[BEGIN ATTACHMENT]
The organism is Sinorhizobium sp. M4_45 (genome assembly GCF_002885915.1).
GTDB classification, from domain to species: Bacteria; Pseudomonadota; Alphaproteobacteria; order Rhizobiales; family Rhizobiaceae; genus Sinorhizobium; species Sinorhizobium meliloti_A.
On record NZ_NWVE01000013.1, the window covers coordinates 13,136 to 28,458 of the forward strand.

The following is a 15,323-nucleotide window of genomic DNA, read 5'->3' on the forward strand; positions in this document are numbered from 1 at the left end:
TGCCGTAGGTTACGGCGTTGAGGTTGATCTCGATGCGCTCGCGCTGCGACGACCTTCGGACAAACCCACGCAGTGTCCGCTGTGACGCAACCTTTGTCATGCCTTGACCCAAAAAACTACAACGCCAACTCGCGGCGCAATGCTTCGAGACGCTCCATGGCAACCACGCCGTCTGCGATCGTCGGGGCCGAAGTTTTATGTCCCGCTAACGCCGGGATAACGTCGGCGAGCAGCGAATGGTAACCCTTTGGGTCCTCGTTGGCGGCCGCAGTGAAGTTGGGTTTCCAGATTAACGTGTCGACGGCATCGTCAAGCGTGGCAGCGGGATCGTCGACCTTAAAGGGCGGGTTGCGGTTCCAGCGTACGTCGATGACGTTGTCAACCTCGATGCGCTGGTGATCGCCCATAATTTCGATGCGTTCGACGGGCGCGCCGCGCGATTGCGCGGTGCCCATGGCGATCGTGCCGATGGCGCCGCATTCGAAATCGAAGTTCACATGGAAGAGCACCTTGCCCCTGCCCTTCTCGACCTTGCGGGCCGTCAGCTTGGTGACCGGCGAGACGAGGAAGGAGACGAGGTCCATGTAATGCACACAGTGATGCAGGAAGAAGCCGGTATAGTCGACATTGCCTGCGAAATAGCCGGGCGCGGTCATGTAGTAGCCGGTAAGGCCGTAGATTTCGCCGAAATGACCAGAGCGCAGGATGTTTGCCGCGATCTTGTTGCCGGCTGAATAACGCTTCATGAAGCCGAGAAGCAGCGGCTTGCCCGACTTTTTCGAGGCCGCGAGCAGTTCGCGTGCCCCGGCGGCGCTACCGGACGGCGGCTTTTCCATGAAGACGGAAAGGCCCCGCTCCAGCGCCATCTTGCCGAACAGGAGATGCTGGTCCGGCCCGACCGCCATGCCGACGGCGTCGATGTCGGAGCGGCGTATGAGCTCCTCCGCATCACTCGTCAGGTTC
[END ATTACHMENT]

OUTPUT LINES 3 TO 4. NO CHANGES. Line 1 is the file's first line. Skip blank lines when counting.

On record NZ_NWVE01000013.1, the window covers coordinates 13,136 to 28,458 of the forward strand.

The following is a 15,323-nucleotide window of genomic DNA, read 5'->3' on the forward strand; positions in this document are numbered from 1 at the left end: